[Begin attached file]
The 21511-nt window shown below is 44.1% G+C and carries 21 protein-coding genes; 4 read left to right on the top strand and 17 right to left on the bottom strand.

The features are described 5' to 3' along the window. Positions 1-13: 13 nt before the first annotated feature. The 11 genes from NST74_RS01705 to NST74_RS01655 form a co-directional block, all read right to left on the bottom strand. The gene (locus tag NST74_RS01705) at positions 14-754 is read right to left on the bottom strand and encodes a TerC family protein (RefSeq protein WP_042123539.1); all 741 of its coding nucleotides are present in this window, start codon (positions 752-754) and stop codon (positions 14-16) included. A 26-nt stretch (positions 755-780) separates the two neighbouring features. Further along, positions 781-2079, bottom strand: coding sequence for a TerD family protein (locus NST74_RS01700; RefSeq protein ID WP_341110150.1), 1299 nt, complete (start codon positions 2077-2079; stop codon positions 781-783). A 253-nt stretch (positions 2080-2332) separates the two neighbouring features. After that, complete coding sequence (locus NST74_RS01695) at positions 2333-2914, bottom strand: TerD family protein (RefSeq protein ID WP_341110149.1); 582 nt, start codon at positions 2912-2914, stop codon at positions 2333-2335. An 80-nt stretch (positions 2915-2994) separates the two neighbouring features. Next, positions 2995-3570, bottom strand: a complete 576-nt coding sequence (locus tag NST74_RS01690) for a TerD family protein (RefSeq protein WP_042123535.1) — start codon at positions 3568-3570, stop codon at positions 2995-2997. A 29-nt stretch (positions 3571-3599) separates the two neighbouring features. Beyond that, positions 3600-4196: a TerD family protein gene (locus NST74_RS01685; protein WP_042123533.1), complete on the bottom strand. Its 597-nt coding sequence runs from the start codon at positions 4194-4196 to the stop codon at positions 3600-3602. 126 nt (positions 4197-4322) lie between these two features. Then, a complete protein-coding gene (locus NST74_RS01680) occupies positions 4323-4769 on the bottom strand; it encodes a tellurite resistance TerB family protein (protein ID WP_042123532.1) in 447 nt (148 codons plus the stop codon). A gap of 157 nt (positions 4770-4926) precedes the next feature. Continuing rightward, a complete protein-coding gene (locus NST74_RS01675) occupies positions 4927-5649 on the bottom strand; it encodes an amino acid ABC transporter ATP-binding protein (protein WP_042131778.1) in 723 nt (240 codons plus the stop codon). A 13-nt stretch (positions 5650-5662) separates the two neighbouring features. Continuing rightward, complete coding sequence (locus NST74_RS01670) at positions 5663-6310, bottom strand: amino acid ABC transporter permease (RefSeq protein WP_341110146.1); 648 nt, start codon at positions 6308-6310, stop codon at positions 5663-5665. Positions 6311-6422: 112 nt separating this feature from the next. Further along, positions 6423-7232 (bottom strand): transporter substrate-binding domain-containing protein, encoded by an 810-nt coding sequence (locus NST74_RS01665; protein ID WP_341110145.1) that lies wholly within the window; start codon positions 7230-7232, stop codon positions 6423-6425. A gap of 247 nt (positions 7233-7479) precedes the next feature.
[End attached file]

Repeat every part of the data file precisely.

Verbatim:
The 21511-nt window shown below is 44.1% G+C and carries 21 protein-coding genes; 4 read left to right on the top strand and 17 right to left on the bottom strand.

The features are described 5' to 3' along the window. Positions 1-13: 13 nt before the first annotated feature. The 11 genes from NST74_RS01705 to NST74_RS01655 form a co-directional block, all read right to left on the bottom strand. The gene (locus tag NST74_RS01705) at positions 14-754 is read right to left on the bottom strand and encodes a TerC family protein (RefSeq protein WP_042123539.1); all 741 of its coding nucleotides are present in this window, start codon (positions 752-754) and stop codon (positions 14-16) included. A 26-nt stretch (positions 755-780) separates the two neighbouring features. Further along, positions 781-2079, bottom strand: coding sequence for a TerD family protein (locus NST74_RS01700; RefSeq protein ID WP_341110150.1), 1299 nt, complete (start codon positions 2077-2079; stop codon positions 781-783). A 253-nt stretch (positions 2080-2332) separates the two neighbouring features. After that, complete coding sequence (locus NST74_RS01695) at positions 2333-2914, bottom strand: TerD family protein (RefSeq protein ID WP_341110149.1); 582 nt, start codon at positions 2912-2914, stop codon at positions 2333-2335. An 80-nt stretch (positions 2915-2994) separates the two neighbouring features. Next, positions 2995-3570, bottom strand: a complete 576-nt coding sequence (locus tag NST74_RS01690) for a TerD family protein (RefSeq protein WP_042123535.1) — start codon at positions 3568-3570, stop codon at positions 2995-2997. A 29-nt stretch (positions 3571-3599) separates the two neighbouring features. Beyond that, positions 3600-4196: a TerD family protein gene (locus NST74_RS01685; protein WP_042123533.1), complete on the bottom strand. Its 597-nt coding sequence runs from the start codon at positions 4194-4196 to the stop codon at positions 3600-3602. 126 nt (positions 4197-4322) lie between these two features. Then, a complete protein-coding gene (locus NST74_RS01680) occupies positions 4323-4769 on the bottom strand; it encodes a tellurite resistance TerB family protein (protein ID WP_042123532.1) in 447 nt (148 codons plus the stop codon). A gap of 157 nt (positions 4770-4926) precedes the next feature. Continuing rightward, a complete protein-coding gene (locus NST74_RS01675) occupies positions 4927-5649 on the bottom strand; it encodes an amino acid ABC transporter ATP-binding protein (protein WP_042131778.1) in 723 nt (240 codons plus the stop codon). A 13-nt stretch (positions 5650-5662) separates the two neighbouring features. Continuing rightward, complete coding sequence (locus NST74_RS01670) at positions 5663-6310, bottom strand: amino acid ABC transporter permease (RefSeq protein WP_341110146.1); 648 nt, start codon at positions 6308-6310, stop codon at positions 5663-5665. Positions 6311-6422: 112 nt separating this feature from the next. Further along, positions 6423-7232 (bottom strand): transporter substrate-binding domain-containing protein, encoded by an 810-nt coding sequence (locus NST74_RS01665; protein ID WP_341110145.1) that lies wholly within the window; start codon positions 7230-7232, stop codon positions 6423-6425. A gap of 247 nt (positions 7233-7479) precedes the next feature.